Years ago Jenny was running full speed across the upper loft of the haymow toward her special escape route. A competitive game of tag had her cousin right on her heels. Jenny grabbed her usual wooden cross beam swinging her body out over the horse stall thirty feet below. Her foot landed on the next beam down as planned, to begin her decent and escape. Problem!
She was still wearing her church shoes instead of her trusty play shoes. Instead of sliding down the beam at a controlled pace, her foot slid right off, she lost her grip, and launched into the open air falling to the cement floor below flat on her back.
Stars everywhere mixed with yelling voices, she tried to get up and make it to the house. Find out how this story ends in her next book.
Mischief could easily be Jenny’s middle name… In Indiana they said she had a bit of an ornery streak... Either way, despite struggling in school with learning disabilities, dyslexia, and constant muscle pain Jenny was encouraged to live life to its fullest, focusing not on her struggles but on what she could do. Jenny lived life full speed, determined to explore every possible trail, looking for the next adventure.
In 1970 with Jenny’s heart deeply rooted in the rich soil of Indiana farm life, her family moved to Tucson, Arizona. She struggled in planting new roots in the dry Tucson desert without her horses and extended family.
In 1979 a handsome surfer from Hawaii got caught up in a really big wave off the North Shore of Oahu. He washed up on the Arizona desert floor, soon to meet the woman of his dreams. Sid Beauchamp came with his seven-year-old daughter Shannon, shorts, flip flops, and a surfboard. They married in 1980, and added the surfboard to Jennifer’s items which kept her feeling close to her roots. She had her great grandfather’s corn-sheller in the living room standing next to an old roll-top desk from the Pennsylvania Railroad station in Logansport, Indiana, where both her great grandfathers worked in their younger years.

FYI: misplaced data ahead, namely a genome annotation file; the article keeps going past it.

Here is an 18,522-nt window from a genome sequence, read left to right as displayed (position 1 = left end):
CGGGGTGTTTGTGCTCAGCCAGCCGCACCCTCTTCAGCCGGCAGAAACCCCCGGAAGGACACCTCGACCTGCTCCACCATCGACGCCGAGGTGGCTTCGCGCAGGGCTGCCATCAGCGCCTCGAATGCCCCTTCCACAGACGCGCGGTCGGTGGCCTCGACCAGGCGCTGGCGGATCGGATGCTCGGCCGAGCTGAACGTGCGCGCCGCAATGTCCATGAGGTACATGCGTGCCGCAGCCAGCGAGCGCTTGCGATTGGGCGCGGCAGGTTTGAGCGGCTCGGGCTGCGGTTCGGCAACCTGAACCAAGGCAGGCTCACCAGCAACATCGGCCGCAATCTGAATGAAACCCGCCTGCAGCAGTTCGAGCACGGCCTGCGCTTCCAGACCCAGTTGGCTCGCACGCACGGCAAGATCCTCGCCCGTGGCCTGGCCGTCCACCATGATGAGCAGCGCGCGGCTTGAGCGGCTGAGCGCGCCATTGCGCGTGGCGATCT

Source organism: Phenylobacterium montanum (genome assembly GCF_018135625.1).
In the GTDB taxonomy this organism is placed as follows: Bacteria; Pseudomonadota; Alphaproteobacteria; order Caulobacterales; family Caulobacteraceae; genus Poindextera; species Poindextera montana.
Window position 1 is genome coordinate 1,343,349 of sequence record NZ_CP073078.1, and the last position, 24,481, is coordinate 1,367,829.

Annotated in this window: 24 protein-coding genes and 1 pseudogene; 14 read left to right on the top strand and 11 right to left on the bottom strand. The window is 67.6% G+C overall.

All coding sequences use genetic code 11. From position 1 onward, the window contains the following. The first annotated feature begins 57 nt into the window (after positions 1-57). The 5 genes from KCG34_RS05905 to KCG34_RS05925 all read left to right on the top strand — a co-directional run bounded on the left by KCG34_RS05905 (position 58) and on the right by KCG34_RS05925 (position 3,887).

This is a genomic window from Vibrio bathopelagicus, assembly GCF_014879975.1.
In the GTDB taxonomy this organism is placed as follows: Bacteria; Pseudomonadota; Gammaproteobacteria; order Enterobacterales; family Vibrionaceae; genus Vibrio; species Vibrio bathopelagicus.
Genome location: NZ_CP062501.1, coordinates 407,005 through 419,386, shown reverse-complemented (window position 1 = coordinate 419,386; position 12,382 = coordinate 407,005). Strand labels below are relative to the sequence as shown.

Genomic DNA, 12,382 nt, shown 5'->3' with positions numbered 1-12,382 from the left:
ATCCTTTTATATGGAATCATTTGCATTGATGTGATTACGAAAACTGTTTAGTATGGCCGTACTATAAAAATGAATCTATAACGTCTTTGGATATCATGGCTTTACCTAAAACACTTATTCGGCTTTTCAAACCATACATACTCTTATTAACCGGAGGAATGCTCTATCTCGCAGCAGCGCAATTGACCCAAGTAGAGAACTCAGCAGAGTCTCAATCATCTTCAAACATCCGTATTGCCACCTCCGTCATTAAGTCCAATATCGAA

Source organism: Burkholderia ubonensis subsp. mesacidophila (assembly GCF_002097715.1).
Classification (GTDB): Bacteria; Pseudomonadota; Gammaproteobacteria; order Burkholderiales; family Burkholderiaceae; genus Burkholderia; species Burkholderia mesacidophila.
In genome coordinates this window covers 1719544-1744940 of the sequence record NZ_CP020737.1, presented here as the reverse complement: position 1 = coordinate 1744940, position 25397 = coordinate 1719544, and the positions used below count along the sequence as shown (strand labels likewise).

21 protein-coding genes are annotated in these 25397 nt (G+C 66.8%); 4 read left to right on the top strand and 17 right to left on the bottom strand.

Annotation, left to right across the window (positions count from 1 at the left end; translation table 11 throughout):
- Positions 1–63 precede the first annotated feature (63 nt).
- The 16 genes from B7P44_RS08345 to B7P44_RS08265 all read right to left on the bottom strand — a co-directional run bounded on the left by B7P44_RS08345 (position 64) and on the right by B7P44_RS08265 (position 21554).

Sid and Jennifer rejoiced two years later when their son, Shane was added to the mix of barn shovels, pitchforks and surfboards in a home they called “The Beauchamp Cabana,” with windows facing the pool and a lush green backyard. Jennifer says, “It’s how you keep a surfer happy and living in a desert for over 30 years.”
Today (2015) you will find that surfer being pulled behind a boat riding the wake in Lake Norman, North Carolina. Prayers were answered for guidance and a clear direction on whether to move from Arizona. Their life exploded with job offer's, moving, a new "Lake House Cabana", with their son Shane, wife Sarah, grandchildren Faith and Logan just down the road. Faith rides that same Hawaiian surfboard behind Grandpa's boat. Grandma Jennifer is back in elementary school once a week helping in both of the grandchildren's classes. Jennifer and Sid's new adventures still include their Chihuahua Tiki Torch who loves the big grass yard!
Step-Daughter Shannon, still lives in California. Granddaughters Alex a graduate of LSU is now in graduate school in San Diego, Cassidy has finished beauty school, and has joined the working force. Kainoa and Makana still busy at home with their father David and going to school. Their California trips are greatly missed.
The grandchildren’s absence from Jennifer’s day-to-day life inspired her to start translating her memoirs and crazy adventures into her first children’s book, "Mischief on the Farm". Her passion is to share the simple, fun life she enjoyed with her sister Joy, and brother Jay exploring the farm with wild imaginations twisted with streaks of orneriness.
Jennifer's second book "Whose Forest Is It?" was co-written with her brother Jay after he enjoyed a beautiful bike ride on Hunting Island, South Carolina.
New book just released 6/2017 "Sheller and Tacky the Cactus Wren" A one hundred year old corn sheller and a perky little cactus wren wander through six generations on a mid-western farm.
Jennifer has many other projects in different stages of completion as she continues to "Keep Writing".
Yes, Grandma really did do that.